COLUMBIA, S.C. - Democrats now find themselves shoved into a smaller corner of South Carolina politics.
A 10-point loss in the U.S. Senate race Tuesday shows Democrats have a tough path ahead of them in raising money and winning elections in 2006 and keeping the two statewide offices they have.
Republicans won top-of-the ballot races handily in South Carolina, easily turning out voters for President Bush and sending Jim DeMint to Washington instead of Democrat Inez Tenenbaum in their bid to replace retiring U.S. Sen. Ernest "Fritz" Hollings.
Democrats picked up a state House seat and appeared to have picked up a Senate seat, but the party needs more, state Democratic Party Chairman Joe Erwin said.
"The big prizes are just what they are: big prizes. We need to win them," Erwin said. "You don't rebuild something that took 30 years to swing to this point in a year and half."
For their part, Republicans already are turning their attention to grabbing the remaining two statewide offices and also plan to shoot lower on the political tree.
"We're going to start focusing at the state party level on the county councils and city councils," state GOP Chairman Katon Dawson said. In the 1970s and 1980s, those political nurseries nurtured Republican candidates before they began winning higher offices. Until this year, "we haven't had the resources" to emphasize them, Dawson said.
Down-ticket is about the only place the GOP has to turn to after Tuesday's results.
In the 2006 statewide elections, Tenenbaum likely will find herself more of a Republican target. Meanwhile, Democrat Grady Patterson, 80, might not seek another term as state treasurer. With Hollings' retirement, those are the only statewide offices Democrats hold.
Erwin says both would fare well in re-election bids.
Republicans also could turn more attention to the U.S. House seat Democrat John Spratt holds. Spratt won Tuesday with 63 percent of the vote to his GOP challenger's 37 percent. In 2002, Spratt faced no GOP election opponent.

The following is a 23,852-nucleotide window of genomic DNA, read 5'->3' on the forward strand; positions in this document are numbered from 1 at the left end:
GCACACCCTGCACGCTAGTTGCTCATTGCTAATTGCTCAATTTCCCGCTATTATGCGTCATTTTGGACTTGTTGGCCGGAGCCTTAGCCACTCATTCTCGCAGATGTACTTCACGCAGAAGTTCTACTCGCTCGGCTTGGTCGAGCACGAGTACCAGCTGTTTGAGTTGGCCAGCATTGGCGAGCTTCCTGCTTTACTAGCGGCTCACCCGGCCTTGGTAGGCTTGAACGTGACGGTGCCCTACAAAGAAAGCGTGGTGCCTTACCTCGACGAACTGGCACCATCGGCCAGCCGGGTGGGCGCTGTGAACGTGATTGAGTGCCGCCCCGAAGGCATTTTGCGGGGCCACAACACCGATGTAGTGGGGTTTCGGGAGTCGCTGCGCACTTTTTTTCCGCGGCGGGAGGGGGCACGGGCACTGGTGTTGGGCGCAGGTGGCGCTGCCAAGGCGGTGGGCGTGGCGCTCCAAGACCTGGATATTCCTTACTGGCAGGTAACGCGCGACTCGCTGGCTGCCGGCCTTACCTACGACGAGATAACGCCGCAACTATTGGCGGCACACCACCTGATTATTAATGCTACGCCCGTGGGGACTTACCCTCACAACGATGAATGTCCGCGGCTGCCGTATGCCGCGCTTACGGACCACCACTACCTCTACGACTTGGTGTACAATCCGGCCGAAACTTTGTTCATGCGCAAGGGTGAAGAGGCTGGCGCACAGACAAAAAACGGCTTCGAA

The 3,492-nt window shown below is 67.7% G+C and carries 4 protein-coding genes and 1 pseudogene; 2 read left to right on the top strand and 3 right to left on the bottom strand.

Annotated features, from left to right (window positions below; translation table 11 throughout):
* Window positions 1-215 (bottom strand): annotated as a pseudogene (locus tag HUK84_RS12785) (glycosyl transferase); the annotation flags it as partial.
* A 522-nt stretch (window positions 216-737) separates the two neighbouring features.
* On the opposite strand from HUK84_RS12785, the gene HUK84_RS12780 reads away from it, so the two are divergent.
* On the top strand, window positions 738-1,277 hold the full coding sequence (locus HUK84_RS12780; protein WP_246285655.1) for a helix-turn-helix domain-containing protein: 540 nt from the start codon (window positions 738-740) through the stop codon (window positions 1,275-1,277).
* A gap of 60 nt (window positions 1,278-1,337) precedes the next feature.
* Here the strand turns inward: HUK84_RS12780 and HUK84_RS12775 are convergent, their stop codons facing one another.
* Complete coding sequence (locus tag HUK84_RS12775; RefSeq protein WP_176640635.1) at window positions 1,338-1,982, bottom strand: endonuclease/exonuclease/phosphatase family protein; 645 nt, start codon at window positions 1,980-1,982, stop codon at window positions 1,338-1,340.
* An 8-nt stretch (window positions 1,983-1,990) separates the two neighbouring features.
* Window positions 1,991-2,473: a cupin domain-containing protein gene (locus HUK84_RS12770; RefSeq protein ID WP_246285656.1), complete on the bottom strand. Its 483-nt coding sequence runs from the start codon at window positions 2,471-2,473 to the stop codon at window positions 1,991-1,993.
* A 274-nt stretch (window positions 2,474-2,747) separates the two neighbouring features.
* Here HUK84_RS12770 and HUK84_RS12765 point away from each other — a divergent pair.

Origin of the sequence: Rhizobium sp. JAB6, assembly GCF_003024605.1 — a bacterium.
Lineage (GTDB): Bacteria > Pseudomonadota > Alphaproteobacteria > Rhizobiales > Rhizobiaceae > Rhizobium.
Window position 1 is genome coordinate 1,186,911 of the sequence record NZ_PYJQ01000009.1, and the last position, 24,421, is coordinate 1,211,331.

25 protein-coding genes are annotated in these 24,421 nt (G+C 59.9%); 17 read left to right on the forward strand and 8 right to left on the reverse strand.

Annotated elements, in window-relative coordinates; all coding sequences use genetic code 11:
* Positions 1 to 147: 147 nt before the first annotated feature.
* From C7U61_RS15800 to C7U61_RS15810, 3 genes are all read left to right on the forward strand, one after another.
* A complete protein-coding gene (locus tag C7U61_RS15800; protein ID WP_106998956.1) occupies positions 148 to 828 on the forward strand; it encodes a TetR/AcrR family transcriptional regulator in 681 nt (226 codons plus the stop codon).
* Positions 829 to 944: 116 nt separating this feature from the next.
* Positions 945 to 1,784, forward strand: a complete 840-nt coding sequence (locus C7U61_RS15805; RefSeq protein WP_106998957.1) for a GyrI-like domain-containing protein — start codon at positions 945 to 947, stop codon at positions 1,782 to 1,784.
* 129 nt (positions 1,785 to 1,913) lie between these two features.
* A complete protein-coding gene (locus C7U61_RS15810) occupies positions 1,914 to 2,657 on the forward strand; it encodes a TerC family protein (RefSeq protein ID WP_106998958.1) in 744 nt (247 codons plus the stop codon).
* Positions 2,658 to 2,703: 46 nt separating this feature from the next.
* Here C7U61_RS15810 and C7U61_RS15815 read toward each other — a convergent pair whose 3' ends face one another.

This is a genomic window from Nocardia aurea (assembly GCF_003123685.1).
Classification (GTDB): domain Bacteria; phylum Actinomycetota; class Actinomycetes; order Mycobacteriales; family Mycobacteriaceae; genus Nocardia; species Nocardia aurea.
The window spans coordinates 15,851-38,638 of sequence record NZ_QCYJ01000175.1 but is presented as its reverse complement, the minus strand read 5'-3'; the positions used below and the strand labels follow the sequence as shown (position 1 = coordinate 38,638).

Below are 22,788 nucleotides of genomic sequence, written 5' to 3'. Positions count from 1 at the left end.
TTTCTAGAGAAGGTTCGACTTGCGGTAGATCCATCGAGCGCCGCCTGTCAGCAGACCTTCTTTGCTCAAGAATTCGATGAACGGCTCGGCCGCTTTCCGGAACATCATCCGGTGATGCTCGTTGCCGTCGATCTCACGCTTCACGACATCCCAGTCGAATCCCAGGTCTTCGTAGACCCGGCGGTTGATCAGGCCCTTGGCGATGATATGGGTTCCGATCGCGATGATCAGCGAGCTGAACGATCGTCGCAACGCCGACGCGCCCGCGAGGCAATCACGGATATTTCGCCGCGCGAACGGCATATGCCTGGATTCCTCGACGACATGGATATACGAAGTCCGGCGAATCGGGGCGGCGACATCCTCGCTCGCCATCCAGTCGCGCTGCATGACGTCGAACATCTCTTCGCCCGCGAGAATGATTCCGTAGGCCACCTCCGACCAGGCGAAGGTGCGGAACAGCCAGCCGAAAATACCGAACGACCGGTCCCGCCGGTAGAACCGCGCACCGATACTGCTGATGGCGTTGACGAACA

But Spratt and his Democratic colleague, Jim Clyburn, likely are safe in their districts as long as they want to keep their seats, College of Charleston political science professor Bill Moore said. Years of redistricting have made U.S. House and Statehouse seats safe for political parties to keep. Incumbents' greatest challenges come in party primaries, not general elections, he said.
One thing's clear, the Democratic Party needs to put its political train back on track to win big.
"I don't think it can," Jim Guth, a Furman University political science professor.
"I think the Democrats are in the position that distinct minority parties always are in. They have to depend on the mistakes of the other side" - policy disasters and scandals - to win elections, Guth said. There's got to be "something that's going to give them an opportunity."
For instance, the indictment of Republican Agriculture Commissioner Charlie Sharpe may provide that type of opportunity for Democrats to pick up a statewide office, Guth said. Erwin sees that race as an opportunity.
Democrats also are going to find it harder to raise money to support candidates, Guth said. "They just don't have the financial base," he said. That's likely to make the party more dependent on wealthier candidates who can afford to pay their own way, he said.
Erwin says Democrats now are launching a detailed analysis of what went wrong and right in Tuesday's election. He's wanting to explore "psychographics" to tap into the emotions behind voters' choices.
And, at some point, the party has to reconcile the divide between the South's conservative Democrats and a more liberal national agenda, Erwin said.
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